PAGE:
Congrats, Kick! And yes, you do have a cool name. It's no Benedict Cumberbatch, but it's pretty cool.

Do you really go by "McC."? I've never seen anyone do that before, except I guess McG, the director. But I don't actually know a lot of McPeople.

*way too interested in people's names*

and i guess i've known it all along / the truth is, you have to be soft to be strong
  quote
Kickaha
Likes his boobies blue.
 
Join Date: May 2004
Location: Hell
 
2011-06-03, 18:13

Quote:
Originally Posted by Kraetos View Post
You, sir, have a badass name.
... BWAHAHAHAHAHA, er, thank you? That may be the first time I've ever been told *that*...

Quote:
And thank god someone is making an earnest effort to replace GoF because I did not enjoy that textbook one bit.
Oh no, sorry, this doesn't replace GoF, but it does give a better *introduction* to design patterns. If this is the freshman text, GoF is the junior level class.

Quote:
Originally Posted by Robo View Post
But Goblet of Fire was the turning point of the whole series!

OH.

Congrats, Kick! And yes, you do have a cool name. It's no Benedict Cumberbatch, but it's pretty cool.
That guy has the best name *EVER*. If I saw it in a book, I'd scoff at it being too perfect to be real.

Quote:
Do you really go by "McC."? I've never seen anyone do that before, except I guess McG, the director. But I don't actually know a lot of McPeople.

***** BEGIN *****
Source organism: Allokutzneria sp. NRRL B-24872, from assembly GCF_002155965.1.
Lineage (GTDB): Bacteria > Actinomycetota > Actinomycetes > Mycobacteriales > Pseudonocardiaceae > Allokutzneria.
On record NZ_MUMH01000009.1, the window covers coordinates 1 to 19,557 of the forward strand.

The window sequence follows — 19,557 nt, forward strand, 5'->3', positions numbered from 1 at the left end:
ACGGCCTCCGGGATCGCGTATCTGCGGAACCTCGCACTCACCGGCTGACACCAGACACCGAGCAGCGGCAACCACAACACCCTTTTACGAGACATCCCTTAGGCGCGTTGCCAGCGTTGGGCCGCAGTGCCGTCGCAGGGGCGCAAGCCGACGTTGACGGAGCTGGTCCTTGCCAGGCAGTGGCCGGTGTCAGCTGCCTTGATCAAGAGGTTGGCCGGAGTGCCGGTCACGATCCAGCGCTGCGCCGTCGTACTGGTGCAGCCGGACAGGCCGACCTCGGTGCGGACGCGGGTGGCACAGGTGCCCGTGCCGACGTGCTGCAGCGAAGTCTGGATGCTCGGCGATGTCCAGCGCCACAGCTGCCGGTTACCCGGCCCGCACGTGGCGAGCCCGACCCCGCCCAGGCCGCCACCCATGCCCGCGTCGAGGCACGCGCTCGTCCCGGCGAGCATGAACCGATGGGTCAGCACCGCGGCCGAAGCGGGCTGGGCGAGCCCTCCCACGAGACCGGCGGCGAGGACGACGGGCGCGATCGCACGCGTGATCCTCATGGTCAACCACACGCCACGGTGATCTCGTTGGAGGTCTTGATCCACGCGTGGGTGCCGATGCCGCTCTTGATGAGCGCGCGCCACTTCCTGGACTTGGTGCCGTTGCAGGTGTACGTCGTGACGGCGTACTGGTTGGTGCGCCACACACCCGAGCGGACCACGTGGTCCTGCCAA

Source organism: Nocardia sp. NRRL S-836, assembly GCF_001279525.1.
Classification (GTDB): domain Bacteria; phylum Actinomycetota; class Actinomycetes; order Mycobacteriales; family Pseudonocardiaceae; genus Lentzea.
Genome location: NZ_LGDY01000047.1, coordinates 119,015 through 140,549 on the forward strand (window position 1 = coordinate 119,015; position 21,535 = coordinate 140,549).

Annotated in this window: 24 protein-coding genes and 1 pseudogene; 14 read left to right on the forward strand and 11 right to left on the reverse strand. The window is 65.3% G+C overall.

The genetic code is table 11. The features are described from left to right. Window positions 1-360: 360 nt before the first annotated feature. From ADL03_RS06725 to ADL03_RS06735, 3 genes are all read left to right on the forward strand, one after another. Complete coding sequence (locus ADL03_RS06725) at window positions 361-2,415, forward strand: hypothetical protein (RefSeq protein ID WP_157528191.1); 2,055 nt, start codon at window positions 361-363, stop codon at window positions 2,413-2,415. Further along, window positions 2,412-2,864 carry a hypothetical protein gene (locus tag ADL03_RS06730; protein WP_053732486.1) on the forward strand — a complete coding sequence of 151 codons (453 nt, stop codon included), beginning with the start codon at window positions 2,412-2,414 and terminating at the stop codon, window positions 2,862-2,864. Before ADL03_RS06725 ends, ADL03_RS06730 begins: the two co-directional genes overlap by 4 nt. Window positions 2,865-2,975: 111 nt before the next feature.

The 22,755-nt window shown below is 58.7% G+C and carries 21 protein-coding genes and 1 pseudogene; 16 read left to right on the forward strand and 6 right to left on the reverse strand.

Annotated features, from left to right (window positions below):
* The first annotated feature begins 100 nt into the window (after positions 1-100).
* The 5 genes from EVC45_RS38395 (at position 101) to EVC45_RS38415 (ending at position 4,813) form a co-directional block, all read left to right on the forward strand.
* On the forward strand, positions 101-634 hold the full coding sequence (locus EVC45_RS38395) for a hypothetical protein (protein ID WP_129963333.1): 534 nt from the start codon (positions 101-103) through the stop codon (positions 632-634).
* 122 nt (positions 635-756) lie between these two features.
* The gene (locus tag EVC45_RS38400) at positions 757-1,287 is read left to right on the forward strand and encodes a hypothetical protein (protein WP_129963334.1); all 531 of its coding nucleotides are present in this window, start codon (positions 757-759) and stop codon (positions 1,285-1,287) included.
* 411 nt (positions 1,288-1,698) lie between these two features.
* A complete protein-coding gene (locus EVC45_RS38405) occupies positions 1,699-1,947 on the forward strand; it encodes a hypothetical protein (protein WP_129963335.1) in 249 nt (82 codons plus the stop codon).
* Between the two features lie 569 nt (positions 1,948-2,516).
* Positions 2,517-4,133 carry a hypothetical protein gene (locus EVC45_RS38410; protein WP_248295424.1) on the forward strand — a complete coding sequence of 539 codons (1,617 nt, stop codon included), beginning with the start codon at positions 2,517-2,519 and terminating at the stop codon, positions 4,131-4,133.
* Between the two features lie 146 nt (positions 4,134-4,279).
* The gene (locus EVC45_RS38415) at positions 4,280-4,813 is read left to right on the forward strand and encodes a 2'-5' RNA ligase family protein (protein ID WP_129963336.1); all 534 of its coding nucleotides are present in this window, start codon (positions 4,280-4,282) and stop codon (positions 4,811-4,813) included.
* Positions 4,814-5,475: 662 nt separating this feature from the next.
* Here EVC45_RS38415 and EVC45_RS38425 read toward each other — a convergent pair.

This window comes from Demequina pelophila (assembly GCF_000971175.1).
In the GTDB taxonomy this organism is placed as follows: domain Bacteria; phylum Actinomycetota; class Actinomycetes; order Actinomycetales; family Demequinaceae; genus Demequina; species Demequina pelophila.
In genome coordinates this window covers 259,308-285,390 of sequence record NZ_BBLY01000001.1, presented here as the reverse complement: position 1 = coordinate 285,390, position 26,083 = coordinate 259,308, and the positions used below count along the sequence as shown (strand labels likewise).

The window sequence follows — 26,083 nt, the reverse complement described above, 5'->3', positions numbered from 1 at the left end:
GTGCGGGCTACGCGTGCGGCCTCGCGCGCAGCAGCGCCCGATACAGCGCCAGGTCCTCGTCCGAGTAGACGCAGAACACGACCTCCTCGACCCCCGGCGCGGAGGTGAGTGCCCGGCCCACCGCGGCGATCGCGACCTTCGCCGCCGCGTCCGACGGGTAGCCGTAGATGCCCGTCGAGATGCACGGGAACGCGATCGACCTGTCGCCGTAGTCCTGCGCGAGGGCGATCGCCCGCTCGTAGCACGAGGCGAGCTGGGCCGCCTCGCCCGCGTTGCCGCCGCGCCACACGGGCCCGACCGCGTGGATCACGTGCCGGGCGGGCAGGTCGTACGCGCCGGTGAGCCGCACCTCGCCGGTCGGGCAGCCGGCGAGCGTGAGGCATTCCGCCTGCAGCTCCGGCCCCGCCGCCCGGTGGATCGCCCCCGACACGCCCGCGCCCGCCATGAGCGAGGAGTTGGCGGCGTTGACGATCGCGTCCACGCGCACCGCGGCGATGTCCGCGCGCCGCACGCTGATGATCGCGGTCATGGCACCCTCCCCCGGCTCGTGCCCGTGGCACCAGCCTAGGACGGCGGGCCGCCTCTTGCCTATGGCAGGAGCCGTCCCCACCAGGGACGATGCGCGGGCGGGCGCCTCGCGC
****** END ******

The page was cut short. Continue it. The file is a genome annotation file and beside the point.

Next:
*way too interested in people's names*
Yup. The proper abbreviation of McXxxxxx is McX. If you abbreviated them just M., most of Scotland would be in one letter in the database. So the Mc is sort of ignored for abbreviation purposes. My middle name is McColm, and I am utterly unfindable as 'Jason Smith' online (even got quoted in a WSJ article on it!), so I use "Jason McC. Smith" for publications. It's google-unique.

My other brain is hung like a horse too.
#IRC isn't old school.
Old school is being able to say 'finger me' with a straight face.
  quote
Robo
Formerly Roboman, still
awesome
 
Join Date: Jul 2004
Location: Portland, OR
 
2011-06-03, 18:19

Quote:
Originally Posted by Kickaha
Yup. The proper abbreviation of McXxxxxx is McX. If you abbreviated them just M., most of Scotland would be in one letter in the database. So the Mc is sort of ignored for abbreviation purposes. My middle name is McColm, and I am utterly unfindable as 'Jason Smith' online (even got quoted in a WSJ article on it!), so I use "Jason McC. Smith" for publications. It's google-unique.
I knew that, I guess I just don't know anybody who actually goes by "McX.," since it's always their last name. But if it's your middle name, initializing it makes sense.

It means your name has thirteen letters, though.
  quote
Kraetos
Lovable Bastard
 
Join Date: Dec 2005
Location: Boston-ish
 
2011-06-03, 18:21

Quote:
Originally Posted by Kickaha View Post
Oh no, sorry, this doesn't replace GoF, but it does give a better *introduction* to design patterns. If this is the freshman text, GoF is the junior level class.